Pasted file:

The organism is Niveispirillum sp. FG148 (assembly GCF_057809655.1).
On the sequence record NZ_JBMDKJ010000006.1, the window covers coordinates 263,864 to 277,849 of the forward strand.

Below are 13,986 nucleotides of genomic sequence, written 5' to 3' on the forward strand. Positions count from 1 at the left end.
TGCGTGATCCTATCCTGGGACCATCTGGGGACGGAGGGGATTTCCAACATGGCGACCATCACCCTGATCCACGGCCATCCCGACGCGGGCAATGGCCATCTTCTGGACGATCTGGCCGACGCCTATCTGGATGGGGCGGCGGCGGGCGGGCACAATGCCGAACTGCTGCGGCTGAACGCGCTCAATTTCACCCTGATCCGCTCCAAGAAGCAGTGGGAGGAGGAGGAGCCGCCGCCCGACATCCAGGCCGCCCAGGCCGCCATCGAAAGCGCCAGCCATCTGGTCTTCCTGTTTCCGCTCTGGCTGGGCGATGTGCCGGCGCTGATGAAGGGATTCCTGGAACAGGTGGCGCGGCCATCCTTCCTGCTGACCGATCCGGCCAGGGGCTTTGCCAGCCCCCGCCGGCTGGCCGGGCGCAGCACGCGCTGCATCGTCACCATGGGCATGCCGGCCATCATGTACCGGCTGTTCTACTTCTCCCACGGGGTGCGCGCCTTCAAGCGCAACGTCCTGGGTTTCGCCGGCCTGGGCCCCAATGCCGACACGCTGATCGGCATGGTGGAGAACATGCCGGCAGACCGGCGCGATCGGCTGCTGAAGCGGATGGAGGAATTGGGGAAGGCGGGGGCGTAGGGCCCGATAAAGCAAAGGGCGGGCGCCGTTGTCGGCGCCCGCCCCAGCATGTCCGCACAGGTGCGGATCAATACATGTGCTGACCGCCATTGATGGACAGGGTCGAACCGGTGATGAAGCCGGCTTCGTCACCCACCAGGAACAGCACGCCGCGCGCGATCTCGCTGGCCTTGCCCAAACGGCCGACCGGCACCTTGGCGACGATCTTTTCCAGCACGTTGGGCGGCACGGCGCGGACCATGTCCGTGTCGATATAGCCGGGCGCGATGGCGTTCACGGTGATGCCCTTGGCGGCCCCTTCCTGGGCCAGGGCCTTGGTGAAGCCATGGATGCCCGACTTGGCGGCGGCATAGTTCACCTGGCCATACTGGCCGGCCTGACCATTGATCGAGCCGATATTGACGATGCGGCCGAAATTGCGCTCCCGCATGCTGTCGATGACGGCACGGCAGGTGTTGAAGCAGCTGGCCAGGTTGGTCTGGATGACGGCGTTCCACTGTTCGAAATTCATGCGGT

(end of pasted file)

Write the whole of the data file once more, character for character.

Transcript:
The organism is Niveispirillum sp. FG148 (assembly GCF_057809655.1).
On the sequence record NZ_JBMDKJ010000006.1, the window covers coordinates 263,864 to 277,849 of the forward strand.

Below are 13,986 nucleotides of genomic sequence, written 5' to 3' on the forward strand. Positions count from 1 at the left end.
TGCGTGATCCTATCCTGGGACCATCTGGGGACGGAGGGGATTTCCAACATGGCGACCATCACCCTGATCCACGGCCATCCCGACGCGGGCAATGGCCATCTTCTGGACGATCTGGCCGACGCCTATCTGGATGGGGCGGCGGCGGGCGGGCACAATGCCGAACTGCTGCGGCTGAACGCGCTCAATTTCACCCTGATCCGCTCCAAGAAGCAGTGGGAGGAGGAGGAGCCGCCGCCCGACATCCAGGCCGCCCAGGCCGCCATCGAAAGCGCCAGCCATCTGGTCTTCCTGTTTCCGCTCTGGCTGGGCGATGTGCCGGCGCTGATGAAGGGATTCCTGGAACAGGTGGCGCGGCCATCCTTCCTGCTGACCGATCCGGCCAGGGGCTTTGCCAGCCCCCGCCGGCTGGCCGGGCGCAGCACGCGCTGCATCGTCACCATGGGCATGCCGGCCATCATGTACCGGCTGTTCTACTTCTCCCACGGGGTGCGCGCCTTCAAGCGCAACGTCCTGGGTTTCGCCGGCCTGGGCCCCAATGCCGACACGCTGATCGGCATGGTGGAGAACATGCCGGCAGACCGGCGCGATCGGCTGCTGAAGCGGATGGAGGAATTGGGGAAGGCGGGGGCGTAGGGCCCGATAAAGCAAAGGGCGGGCGCCGTTGTCGGCGCCCGCCCCAGCATGTCCGCACAGGTGCGGATCAATACATGTGCTGACCGCCATTGATGGACAGGGTCGAACCGGTGATGAAGCCGGCTTCGTCACCCACCAGGAACAGCACGCCGCGCGCGATCTCGCTGGCCTTGCCCAAACGGCCGACCGGCACCTTGGCGACGATCTTTTCCAGCACGTTGGGCGGCACGGCGCGGACCATGTCCGTGTCGATATAGCCGGGCGCGATGGCGTTCACGGTGATGCCCTTGGCGGCCCCTTCCTGGGCCAGGGCCTTGGTGAAGCCATGGATGCCCGACTTGGCGGCGGCATAGTTCACCTGGCCATACTGGCCGGCCTGACCATTGATCGAGCCGATATTGACGATGCGGCCGAAATTGCGCTCCCGCATGCTGTCGATGACGGCACGGCAGGTGTTGAAGCAGCTGGCCAGGTTGGTCTGGATGACGGCGTTCCACTGTTCGAAATTCATGCGGT